Many of the super successful venture firms, as you know, have been multisector for a very long period of time. That has worked very well for them over 20, 30 or 40 years. We’re just not in a position to do that, so we’re not going to try to do that. We’re going to stay focused on what we know how to do.
Q: What kind of returns did you tell LPs you could get for them?
A: I don’t want to really go on the record on any of that. … I don’t want to put out some sort of public performance target.
Q: The reason I’m asking is because you talked about the last 10 years. I’m trying to compare what you think you’re going to do compared to the last 10 years.
A: OK. Well, it really matters if you’re talking about the top 10 or everybody else, because there have been a number of funds over the past 10 years that have done fairly well. …
What we said [to potential LPs] was that we’ve analyzed where success and failure comes from … and we’re going to shoot for the success cases. And that is going to mean that on a relative basis, we’re going to be out there—we’re going to be making aggressive investments.
We’re going to be investing in things that other people might think are a little crazy or at prices that people may think are too high, because that is part of the success formula for getting into those 15 companies that matter. And I said we hoped we would do as well as the top 10 or 20 firms over the next time period—over the next 10 years. Now we had spreadsheets and all the rest of it that go around that, but I’m not going to tell you about that.
But this also depends on, you know: If there’s a gigantic Nasdaq bubble in seven years, then we’re going to do great. We’re just going to do fantastic. If there isn’t, then I think we’ll still do well. The actual magnitude of like 2X vs. 3X vs. 10X vs. 100X has a lot to do with the external market, so you’re not trying to engineer for that, per se. You’re trying to engineer for these 15 companies.
What I was careful to say was I don’t want to call a bottom, because bottoms are impossible to call—until people are physically jumping off the roof of the building, which is a good sign of a bottom. But I will observe, historically, that going back to the ‘60s, that there’s basically been a cycle [in the venture business] and we’ve now been through it four or five times. There have been booms and busts and booms and busts. … The late ‘60s were great, the early to mid-‘70s were awful, the late ‘70s and early ‘80s were great, the mid- to late ‘80s were awful, the early ‘90s were still awful, ‘93 to 2000 was fantastic, except ever since. The normal cycle is seven up and seven down. So it’s been 10. Well, the bubble was kind of extreme on the upside as well, so maybe the down cycle is 12 [years] or maybe it’s even 14 or 15 or 16. But it’s cyclical, so at some point it’s going to come back. Even until it comes back, there is still money to be made in the top companies. There’s still work being done and there’s still good returns being made in the top companies.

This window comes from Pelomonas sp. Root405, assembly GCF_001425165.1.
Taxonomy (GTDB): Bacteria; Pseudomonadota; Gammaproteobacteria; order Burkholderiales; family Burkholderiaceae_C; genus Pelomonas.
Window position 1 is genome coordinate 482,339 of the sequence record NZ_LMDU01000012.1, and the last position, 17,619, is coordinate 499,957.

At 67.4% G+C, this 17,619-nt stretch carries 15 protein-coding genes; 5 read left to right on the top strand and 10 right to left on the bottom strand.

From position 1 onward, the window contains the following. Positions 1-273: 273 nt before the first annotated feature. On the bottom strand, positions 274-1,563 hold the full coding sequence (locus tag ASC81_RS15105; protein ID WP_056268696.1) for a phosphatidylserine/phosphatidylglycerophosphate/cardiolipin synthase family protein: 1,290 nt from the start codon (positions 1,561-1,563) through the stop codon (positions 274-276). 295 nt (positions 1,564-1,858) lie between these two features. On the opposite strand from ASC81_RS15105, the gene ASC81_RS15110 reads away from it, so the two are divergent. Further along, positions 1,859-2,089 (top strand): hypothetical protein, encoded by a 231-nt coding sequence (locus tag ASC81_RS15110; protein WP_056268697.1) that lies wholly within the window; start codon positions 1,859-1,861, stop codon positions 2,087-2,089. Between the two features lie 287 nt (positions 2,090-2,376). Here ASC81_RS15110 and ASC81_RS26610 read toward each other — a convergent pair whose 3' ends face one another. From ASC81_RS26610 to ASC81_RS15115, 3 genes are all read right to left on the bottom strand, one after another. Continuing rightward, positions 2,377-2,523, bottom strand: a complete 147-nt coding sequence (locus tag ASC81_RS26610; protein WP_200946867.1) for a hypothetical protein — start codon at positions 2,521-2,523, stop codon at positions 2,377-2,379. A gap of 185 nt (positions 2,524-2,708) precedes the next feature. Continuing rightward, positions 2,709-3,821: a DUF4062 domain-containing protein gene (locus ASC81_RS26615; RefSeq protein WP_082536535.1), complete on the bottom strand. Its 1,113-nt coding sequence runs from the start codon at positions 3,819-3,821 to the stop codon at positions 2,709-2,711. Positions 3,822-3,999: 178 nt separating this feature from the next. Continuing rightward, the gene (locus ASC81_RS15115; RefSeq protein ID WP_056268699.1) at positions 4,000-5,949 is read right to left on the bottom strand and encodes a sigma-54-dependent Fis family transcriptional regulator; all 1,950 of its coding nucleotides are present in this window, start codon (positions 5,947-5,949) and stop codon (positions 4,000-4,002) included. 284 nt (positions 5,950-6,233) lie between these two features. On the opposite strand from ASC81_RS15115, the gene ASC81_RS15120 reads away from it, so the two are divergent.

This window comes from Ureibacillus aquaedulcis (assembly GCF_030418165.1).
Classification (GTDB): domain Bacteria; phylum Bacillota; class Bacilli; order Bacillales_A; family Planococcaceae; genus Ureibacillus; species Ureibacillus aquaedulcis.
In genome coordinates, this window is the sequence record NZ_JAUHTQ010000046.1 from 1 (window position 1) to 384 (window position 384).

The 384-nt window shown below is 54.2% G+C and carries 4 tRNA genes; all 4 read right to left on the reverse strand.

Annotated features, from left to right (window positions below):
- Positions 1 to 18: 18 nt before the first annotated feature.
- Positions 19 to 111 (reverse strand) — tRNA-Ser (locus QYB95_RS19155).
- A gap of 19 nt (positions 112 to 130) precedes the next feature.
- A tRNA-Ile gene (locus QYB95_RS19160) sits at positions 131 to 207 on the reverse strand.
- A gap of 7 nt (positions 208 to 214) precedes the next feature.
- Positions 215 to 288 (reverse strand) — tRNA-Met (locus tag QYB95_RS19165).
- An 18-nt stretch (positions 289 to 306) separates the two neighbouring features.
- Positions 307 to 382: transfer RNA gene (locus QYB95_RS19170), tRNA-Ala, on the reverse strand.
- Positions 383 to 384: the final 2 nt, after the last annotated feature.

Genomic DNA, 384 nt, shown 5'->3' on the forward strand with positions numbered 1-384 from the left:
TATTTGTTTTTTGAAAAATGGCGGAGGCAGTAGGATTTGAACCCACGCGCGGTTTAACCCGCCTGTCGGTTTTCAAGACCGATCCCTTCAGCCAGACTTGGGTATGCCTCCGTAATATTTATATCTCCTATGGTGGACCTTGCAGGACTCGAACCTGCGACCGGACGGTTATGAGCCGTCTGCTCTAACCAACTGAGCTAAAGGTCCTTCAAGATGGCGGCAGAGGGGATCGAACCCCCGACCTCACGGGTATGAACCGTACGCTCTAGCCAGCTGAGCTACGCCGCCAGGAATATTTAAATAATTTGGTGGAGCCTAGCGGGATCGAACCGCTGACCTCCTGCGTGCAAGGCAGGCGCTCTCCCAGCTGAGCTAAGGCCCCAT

Q: How do you think your performance with your angel investments compares so far to the top 10 venture funds? [Andreessen and Horowitz have collectively invested in 39 startups since 2004.]
A: We’ve only been doing it part-time, so it’s been amateur hour. We’ve both had day jobs throughout that time period. In that portfolio, for the companies that have had events happen—such as a bankruptcy, an exit or another round—for those companies, it’s way up. But most of those are not yet liquid. So we gave investors the data on that, but we fully pointed out that we don’t think this is the best we can do, nor do we think you can draw any real conclusions from the fact that it’s way up, so just take it for what it’s worth. … I would hope we’re going do better… Let’s put it this way: If we can’t do better doing it full time, then that will be an interesting learning experience. That will be a very valuable data point.
Q. Is there a particular VC you admire most and why?
A: Yes. I have had the good fortune to work with two of them—John Doerr [of Kleiner Perkins Caufield & Byers] and Andy Rachleff [formerly of Benchmark Capital] are the two I’ve worked with directly on my own companies. They have very different skill sets and very different areas of contribution, but both are just tremendously helpful. It’s just hugely valuable to have them involved in a company. And then, obviously, Jim Breyer is just outstanding, just fantastic. [Breyer is a general partner at Accel Partners and sits on the board of Facebook with Andreesen. Andreessen describes Accel as a “close ally” to Andreessen Horowitz.] Mike Moritz of Sequoia is also fantastic. And Aneel Bhusri [of Greylock Partners] would be a fifth. And then Danny Rimer [of Index Ventures]. If I had to pick six, it would probably be those six. I don’t think I could narrow it down.
Q: What kind of advice did they give you for your new fund?